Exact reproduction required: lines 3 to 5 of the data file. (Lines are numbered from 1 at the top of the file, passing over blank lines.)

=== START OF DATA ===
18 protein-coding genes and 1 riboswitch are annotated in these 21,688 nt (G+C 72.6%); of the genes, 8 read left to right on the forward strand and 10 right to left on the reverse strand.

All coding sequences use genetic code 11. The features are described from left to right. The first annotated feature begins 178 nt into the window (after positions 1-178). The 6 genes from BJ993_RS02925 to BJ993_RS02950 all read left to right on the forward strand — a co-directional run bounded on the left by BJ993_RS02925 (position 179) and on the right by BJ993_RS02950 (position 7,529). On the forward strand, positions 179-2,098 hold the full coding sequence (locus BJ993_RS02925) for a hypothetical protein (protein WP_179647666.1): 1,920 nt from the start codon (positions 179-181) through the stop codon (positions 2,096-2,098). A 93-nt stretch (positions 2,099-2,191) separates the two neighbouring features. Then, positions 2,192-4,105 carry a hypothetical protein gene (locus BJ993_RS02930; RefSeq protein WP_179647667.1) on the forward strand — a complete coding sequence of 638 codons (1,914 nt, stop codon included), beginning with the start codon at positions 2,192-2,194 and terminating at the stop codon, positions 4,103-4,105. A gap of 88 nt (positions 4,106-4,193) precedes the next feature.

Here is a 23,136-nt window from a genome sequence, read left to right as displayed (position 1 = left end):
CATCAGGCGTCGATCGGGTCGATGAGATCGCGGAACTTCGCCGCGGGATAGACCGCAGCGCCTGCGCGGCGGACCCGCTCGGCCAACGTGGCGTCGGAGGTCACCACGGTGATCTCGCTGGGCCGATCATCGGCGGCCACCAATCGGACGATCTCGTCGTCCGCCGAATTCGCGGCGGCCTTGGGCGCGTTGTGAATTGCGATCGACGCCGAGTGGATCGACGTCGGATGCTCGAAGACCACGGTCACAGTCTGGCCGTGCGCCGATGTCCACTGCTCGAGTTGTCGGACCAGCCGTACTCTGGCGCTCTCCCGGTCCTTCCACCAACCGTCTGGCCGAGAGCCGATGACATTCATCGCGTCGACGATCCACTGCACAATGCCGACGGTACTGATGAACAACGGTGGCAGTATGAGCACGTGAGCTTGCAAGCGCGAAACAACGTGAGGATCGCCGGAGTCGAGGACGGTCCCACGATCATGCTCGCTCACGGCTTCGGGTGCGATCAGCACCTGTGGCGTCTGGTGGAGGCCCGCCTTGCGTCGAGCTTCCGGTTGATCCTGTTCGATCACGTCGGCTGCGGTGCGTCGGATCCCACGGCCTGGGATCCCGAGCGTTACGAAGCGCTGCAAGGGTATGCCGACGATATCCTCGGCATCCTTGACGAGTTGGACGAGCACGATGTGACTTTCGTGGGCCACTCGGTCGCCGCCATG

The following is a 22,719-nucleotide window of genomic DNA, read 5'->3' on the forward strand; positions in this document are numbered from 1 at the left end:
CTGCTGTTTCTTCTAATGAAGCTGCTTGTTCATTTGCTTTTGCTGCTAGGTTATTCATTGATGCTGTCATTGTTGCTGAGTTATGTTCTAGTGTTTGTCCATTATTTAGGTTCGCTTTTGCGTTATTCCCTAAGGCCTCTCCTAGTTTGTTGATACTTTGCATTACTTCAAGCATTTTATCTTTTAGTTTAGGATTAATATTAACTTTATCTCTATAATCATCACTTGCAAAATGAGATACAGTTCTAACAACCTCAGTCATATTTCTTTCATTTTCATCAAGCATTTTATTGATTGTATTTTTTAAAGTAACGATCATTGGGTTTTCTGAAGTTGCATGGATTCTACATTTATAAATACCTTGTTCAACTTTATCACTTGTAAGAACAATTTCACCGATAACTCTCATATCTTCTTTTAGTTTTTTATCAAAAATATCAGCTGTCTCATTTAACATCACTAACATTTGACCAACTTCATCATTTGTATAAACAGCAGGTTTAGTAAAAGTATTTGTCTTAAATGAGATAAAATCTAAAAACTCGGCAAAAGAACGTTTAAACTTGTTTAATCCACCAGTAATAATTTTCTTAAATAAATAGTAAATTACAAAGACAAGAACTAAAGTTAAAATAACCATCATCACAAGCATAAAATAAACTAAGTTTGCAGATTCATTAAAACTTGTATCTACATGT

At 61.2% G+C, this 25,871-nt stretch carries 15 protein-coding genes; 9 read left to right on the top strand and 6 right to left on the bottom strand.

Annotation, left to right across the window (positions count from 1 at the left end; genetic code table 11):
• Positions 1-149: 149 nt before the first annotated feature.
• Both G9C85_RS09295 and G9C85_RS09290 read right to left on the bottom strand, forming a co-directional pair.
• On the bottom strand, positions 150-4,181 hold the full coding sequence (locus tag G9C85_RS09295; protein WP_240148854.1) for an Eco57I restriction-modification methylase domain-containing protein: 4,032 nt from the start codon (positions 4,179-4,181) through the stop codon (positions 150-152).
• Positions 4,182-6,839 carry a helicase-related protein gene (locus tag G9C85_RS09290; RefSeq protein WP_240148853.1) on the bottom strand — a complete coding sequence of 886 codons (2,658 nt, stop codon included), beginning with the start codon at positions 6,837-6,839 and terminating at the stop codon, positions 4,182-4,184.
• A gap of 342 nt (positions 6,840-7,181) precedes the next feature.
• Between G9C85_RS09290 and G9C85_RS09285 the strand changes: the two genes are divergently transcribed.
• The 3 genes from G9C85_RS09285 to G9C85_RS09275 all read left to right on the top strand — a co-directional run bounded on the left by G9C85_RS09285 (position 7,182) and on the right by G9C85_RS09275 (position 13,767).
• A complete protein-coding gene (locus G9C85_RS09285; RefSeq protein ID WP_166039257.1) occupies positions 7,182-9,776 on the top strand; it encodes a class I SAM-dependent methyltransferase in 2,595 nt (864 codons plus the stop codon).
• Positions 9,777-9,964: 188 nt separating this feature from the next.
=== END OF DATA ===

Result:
Here is a 23,136-nt window from a genome sequence, read left to right as displayed (position 1 = left end):
CATCAGGCGTCGATCGGGTCGATGAGATCGCGGAACTTCGCCGCGGGATAGACCGCAGCGCCTGCGCGGCGGACCCGCTCGGCCAACGTGGCGTCGGAGGTCACCACGGTGATCTCGCTGGGCCGATCATCGGCGGCCACCAATCGGACGATCTCGTCGTCCGCCGAATTCGCGGCGGCCTTGGGCGCGTTGTGAATTGCGATCGACGCCGAGTGGATCGACGTCGGATGCTCGAAGACCACGGTCACAGTCTGGCCGTGCGCCGATGTCCACTGCTCGAGTTGTCGGACCAGCCGTACTCTGGCGCTCTCCCGGTCCTTCCACCAACCGTCTGGCCGAGAGCCGATGACATTCATCGCGTCGACGATCCACTGCACAATGCCGACGGTACTGATGAACAACGGTGGCAGTATGAGCACGTGAGCTTGCAAGCGCGAAACAACGTGAGGATCGCCGGAGTCGAGGACGGTCCCACGATCATGCTCGCTCACGGCTTCGGGTGCGATCAGCACCTGTGGCGTCTGGTGGAGGCCCGCCTTGCGTCGAGCTTCCGGTTGATCCTGTTCGATCACGTCGGCTGCGGTGCGTCGGATCCCACGGCCTGGGATCCCGAGCGTTACGAAGCGCTGCAAGGGTATGCCGACGATATCCTCGGCATCCTTGACGAGTTGGACGAGCACGATGTGACTTTCGTGGGCCACTCGGTCGCCGCCATG

The following is a 22,719-nucleotide window of genomic DNA, read 5'->3' on the forward strand; positions in this document are numbered from 1 at the left end: